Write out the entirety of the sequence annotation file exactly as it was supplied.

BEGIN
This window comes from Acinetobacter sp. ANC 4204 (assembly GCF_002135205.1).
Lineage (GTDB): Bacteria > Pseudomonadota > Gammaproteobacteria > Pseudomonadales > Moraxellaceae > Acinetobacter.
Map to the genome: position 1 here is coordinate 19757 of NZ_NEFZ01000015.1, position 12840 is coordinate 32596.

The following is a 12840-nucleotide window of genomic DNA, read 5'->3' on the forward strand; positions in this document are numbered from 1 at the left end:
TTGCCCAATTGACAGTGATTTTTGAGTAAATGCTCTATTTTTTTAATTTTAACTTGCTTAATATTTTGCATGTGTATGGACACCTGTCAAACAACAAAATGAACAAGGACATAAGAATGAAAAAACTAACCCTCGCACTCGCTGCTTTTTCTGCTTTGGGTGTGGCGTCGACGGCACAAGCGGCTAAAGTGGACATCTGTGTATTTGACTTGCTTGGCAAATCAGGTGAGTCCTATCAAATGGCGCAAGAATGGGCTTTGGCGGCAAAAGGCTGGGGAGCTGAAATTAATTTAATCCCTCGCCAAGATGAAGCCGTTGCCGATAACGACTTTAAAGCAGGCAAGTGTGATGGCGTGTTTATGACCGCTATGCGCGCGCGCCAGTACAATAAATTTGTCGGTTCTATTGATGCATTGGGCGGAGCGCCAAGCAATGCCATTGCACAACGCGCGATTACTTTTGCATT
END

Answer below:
This window comes from Acinetobacter sp. ANC 4204 (assembly GCF_002135205.1).
Lineage (GTDB): Bacteria > Pseudomonadota > Gammaproteobacteria > Pseudomonadales > Moraxellaceae > Acinetobacter.
Map to the genome: position 1 here is coordinate 19757 of NZ_NEFZ01000015.1, position 12840 is coordinate 32596.

The following is a 12840-nucleotide window of genomic DNA, read 5'->3' on the forward strand; positions in this document are numbered from 1 at the left end:
TTGCCCAATTGACAGTGATTTTTGAGTAAATGCTCTATTTTTTTAATTTTAACTTGCTTAATATTTTGCATGTGTATGGACACCTGTCAAACAACAAAATGAACAAGGACATAAGAATGAAAAAACTAACCCTCGCACTCGCTGCTTTTTCTGCTTTGGGTGTGGCGTCGACGGCACAAGCGGCTAAAGTGGACATCTGTGTATTTGACTTGCTTGGCAAATCAGGTGAGTCCTATCAAATGGCGCAAGAATGGGCTTTGGCGGCAAAAGGCTGGGGAGCTGAAATTAATTTAATCCCTCGCCAAGATGAAGCCGTTGCCGATAACGACTTTAAAGCAGGCAAGTGTGATGGCGTGTTTATGACCGCTATGCGCGCGCGCCAGTACAATAAATTTGTCGGTTCTATTGATGCATTGGGCGGAGCGCCAAGCAATGCCATTGCACAACGCGCGATTACTTTTGCATT